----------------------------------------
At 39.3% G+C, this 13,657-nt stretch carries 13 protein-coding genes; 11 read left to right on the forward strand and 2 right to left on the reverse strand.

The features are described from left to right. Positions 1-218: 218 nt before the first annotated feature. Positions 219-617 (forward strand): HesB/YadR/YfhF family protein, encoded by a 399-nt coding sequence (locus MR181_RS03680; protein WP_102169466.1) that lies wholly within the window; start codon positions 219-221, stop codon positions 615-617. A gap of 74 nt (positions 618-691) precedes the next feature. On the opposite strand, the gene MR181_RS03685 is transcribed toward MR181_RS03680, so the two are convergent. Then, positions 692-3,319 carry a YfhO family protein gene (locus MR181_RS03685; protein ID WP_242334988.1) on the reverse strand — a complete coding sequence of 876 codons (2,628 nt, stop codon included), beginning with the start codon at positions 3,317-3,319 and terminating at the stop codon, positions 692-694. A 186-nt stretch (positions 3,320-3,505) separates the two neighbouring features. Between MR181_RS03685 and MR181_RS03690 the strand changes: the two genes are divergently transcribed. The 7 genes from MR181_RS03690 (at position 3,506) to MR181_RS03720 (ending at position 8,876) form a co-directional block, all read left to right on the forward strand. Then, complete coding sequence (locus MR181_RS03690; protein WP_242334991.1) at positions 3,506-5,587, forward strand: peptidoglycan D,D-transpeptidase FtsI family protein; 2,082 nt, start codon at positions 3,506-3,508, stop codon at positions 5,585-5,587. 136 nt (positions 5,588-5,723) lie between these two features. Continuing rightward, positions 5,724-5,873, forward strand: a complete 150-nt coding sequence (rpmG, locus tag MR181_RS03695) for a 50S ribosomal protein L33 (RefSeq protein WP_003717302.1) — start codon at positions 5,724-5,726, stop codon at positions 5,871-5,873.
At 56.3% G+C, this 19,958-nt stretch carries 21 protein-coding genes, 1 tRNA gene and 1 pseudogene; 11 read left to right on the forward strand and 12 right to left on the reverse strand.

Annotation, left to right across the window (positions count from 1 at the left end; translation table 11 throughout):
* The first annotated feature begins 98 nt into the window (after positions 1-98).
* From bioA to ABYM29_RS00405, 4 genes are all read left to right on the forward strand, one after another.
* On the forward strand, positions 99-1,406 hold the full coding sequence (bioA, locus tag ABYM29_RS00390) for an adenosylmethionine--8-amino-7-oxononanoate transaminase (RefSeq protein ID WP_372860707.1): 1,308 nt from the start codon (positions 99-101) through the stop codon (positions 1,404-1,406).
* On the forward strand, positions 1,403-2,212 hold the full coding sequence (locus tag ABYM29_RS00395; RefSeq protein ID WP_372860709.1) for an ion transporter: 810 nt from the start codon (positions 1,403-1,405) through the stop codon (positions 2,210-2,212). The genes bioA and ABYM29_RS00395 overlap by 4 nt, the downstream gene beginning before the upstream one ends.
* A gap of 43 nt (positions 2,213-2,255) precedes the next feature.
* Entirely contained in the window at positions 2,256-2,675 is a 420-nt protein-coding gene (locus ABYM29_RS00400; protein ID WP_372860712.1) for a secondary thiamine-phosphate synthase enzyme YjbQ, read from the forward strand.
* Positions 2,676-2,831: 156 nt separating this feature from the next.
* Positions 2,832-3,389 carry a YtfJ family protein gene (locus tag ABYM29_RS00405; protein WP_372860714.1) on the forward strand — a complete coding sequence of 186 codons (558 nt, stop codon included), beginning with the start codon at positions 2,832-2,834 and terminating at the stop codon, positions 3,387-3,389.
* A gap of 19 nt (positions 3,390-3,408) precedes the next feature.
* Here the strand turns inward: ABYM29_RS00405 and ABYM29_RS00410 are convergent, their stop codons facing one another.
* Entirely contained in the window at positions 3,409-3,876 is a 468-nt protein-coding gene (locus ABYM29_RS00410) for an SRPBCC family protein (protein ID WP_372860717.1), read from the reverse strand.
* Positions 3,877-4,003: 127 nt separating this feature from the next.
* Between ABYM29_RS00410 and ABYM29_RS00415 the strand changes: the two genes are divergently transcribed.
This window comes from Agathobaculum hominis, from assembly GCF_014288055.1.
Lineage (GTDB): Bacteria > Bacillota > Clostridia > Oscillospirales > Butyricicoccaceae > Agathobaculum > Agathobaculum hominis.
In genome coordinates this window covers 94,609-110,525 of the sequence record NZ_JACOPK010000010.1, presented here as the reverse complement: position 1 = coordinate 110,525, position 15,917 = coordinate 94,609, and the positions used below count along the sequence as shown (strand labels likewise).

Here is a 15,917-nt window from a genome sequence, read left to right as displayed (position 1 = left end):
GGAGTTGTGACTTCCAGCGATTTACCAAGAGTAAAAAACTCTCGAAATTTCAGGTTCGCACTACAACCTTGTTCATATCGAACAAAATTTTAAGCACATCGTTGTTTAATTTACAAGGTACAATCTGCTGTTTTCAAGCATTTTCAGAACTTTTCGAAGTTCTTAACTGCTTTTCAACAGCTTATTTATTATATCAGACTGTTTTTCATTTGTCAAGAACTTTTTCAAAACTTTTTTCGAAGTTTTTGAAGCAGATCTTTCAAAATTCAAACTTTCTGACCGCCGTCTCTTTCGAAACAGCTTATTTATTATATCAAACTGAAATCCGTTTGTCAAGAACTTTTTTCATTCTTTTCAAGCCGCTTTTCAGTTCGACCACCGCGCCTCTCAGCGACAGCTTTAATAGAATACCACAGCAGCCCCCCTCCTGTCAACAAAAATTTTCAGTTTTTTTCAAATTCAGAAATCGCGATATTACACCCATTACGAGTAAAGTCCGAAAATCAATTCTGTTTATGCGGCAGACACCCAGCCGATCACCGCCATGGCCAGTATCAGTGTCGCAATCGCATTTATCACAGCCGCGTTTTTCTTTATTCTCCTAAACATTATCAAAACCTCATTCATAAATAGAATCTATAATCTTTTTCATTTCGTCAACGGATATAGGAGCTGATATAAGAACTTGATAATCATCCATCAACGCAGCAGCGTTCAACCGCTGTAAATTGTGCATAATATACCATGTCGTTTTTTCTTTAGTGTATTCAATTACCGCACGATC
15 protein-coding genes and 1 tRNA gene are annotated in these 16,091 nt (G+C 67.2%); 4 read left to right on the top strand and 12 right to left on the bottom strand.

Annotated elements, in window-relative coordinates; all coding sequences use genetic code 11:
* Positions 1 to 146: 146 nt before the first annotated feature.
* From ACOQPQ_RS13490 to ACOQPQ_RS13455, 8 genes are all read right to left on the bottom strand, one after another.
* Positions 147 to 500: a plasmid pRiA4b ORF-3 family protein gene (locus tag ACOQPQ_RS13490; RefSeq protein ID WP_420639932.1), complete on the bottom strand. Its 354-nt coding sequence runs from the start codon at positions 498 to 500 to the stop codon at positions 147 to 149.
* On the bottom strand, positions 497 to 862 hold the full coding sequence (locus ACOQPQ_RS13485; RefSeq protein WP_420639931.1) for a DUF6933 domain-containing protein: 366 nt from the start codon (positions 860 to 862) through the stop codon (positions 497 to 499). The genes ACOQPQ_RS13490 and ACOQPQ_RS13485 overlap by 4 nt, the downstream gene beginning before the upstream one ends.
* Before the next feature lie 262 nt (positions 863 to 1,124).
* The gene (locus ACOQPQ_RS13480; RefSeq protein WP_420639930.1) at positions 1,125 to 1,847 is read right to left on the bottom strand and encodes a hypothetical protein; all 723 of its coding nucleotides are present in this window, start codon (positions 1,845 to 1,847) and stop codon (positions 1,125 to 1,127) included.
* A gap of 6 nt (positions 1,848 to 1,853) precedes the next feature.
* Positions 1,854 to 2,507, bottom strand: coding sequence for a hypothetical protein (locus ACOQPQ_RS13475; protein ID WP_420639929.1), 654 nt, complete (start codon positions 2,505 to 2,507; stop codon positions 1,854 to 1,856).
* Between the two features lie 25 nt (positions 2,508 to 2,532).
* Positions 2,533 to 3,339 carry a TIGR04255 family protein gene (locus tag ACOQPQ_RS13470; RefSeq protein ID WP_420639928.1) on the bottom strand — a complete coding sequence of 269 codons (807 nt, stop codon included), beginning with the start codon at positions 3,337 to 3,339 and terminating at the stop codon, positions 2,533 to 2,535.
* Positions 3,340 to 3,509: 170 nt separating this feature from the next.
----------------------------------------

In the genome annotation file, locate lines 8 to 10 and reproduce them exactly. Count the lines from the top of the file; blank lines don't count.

* On the forward strand, positions 1,403-2,212 hold the full coding sequence (locus tag ABYM29_RS00395; RefSeq protein ID WP_372860709.1) for an ion transporter: 810 nt from the start codon (positions 1,403-1,405) through the stop codon (positions 2,210-2,212). The genes bioA and ABYM29_RS00395 overlap by 4 nt, the downstream gene beginning before the upstream one ends.
* A gap of 43 nt (positions 2,213-2,255) precedes the next feature.
* Entirely contained in the window at positions 2,256-2,675 is a 420-nt protein-coding gene (locus ABYM29_RS00400; protein ID WP_372860712.1) for a secondary thiamine-phosphate synthase enzyme YjbQ, read from the forward strand.